“I’m always looking, so bring those bottles in,” he says, noting that he prices his offers on recent online auctions and also cost/profit margin analysis. In other words, if you’re hoping to get $3,000 for a 2015 bottle of Pappy, he’s not your buyer.
“It doesn’t make sense from a business perspective to buy those bottles,” he explains. “I’d have to charge an exorbitant amount just for one shot.”
In the end, Rice believes the new legislation is good for the state.
“We’re not competing with each other in this, we’re not competing with distilleries, we’re not competing with distributors — we’re competing with other states for tourist dollars,” he says. “That’s the whole idea behind this — to draw people to Kentucky.”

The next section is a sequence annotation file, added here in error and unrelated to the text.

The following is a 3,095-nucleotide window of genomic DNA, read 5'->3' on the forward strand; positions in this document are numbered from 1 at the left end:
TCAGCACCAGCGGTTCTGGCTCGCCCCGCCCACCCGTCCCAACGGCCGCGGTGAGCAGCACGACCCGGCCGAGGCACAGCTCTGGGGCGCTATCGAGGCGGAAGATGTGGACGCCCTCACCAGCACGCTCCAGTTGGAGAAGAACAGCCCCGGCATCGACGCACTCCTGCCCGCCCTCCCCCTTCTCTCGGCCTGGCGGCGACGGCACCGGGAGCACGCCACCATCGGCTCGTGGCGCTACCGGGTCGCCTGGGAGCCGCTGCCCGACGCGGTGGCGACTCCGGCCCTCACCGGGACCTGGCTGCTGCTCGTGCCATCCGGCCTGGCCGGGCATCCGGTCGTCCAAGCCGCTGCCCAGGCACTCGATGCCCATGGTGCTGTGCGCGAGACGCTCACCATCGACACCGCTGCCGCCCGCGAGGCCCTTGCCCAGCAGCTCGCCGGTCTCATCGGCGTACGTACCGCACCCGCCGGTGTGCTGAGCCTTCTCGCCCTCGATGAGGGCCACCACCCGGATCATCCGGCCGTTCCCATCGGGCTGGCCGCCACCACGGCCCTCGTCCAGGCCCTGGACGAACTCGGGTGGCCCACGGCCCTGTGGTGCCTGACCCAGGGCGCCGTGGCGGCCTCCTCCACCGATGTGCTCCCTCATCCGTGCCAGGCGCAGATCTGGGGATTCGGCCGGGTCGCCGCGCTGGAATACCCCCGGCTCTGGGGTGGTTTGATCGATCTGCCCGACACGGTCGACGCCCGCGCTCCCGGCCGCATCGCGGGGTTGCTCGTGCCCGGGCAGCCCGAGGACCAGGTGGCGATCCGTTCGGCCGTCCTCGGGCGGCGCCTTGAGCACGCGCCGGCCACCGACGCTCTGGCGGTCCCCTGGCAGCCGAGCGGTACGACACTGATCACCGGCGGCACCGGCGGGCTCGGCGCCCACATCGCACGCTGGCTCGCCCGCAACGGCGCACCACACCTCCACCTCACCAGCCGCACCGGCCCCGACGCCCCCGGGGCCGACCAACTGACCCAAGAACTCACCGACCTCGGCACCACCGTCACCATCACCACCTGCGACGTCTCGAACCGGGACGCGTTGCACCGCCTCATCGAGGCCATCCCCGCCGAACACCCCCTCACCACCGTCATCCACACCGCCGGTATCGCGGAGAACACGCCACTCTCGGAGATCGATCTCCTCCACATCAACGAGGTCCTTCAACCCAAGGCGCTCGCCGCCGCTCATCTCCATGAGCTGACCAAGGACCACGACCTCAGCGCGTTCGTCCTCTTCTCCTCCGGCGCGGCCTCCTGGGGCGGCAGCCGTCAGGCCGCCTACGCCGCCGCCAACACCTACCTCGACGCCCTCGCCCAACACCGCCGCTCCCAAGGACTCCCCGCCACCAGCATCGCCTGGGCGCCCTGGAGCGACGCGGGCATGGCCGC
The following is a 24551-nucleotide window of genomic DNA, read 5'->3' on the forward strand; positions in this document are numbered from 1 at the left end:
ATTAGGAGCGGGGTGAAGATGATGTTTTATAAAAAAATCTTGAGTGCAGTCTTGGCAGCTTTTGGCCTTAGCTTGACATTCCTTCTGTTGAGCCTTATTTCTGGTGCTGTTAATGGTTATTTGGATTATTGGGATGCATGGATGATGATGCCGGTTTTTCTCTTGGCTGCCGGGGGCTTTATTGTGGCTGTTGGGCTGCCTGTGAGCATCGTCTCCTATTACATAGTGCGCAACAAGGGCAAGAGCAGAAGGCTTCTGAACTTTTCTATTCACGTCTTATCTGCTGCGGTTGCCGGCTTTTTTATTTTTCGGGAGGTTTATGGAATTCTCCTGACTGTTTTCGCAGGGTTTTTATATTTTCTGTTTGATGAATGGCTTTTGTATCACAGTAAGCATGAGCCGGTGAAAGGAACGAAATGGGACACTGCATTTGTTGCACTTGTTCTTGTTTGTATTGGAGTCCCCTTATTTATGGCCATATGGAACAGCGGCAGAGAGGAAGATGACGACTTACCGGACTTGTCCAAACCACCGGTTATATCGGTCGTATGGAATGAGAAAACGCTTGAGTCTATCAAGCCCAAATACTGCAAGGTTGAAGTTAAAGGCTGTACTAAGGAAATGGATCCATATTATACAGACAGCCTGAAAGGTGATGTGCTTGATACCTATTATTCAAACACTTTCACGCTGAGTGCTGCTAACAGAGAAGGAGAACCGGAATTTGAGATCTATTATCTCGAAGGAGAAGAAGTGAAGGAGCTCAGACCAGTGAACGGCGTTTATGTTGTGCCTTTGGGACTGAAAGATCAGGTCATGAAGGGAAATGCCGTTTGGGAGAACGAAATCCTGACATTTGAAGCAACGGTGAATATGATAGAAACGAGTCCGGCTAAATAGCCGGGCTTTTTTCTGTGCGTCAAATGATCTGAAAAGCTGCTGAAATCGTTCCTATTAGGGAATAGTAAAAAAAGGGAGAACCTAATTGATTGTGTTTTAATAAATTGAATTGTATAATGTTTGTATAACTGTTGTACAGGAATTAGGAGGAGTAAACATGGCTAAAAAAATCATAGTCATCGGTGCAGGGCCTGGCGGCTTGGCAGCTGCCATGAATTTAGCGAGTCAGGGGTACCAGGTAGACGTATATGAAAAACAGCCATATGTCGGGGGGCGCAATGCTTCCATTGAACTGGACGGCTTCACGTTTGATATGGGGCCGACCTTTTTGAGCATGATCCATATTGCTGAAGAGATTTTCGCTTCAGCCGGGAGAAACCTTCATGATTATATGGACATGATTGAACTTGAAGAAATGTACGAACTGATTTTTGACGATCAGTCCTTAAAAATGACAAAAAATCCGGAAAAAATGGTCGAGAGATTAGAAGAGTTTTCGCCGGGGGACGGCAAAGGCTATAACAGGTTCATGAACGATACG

‘Taste the Past’
Jason Brauner, co-owner of Bourbons Bistro, also is an avid vintage spirits collector, and he’s been passionately hoarding bottles for more than 15 years — long before this vintage spirit law was even a possibility.
“I’ve got a pretty good-sized collection, I just don’t know if I can part with some of them,” Brauner says. “I’ve drank a king’s ransom of vintage juice … kinda wish I had some of it back now!”
All joking aside, Brauner confirms that Bourbons Bistro will sell vintage spirits, and it’ll probably be one or two selections at a time. “It also depends what treasures I find down the road as the market opens up a bit,” he adds.
Meanwhile, some retailers, like Westport Whiskey & Wine, are going to tiptoe into the vintage spirits pool.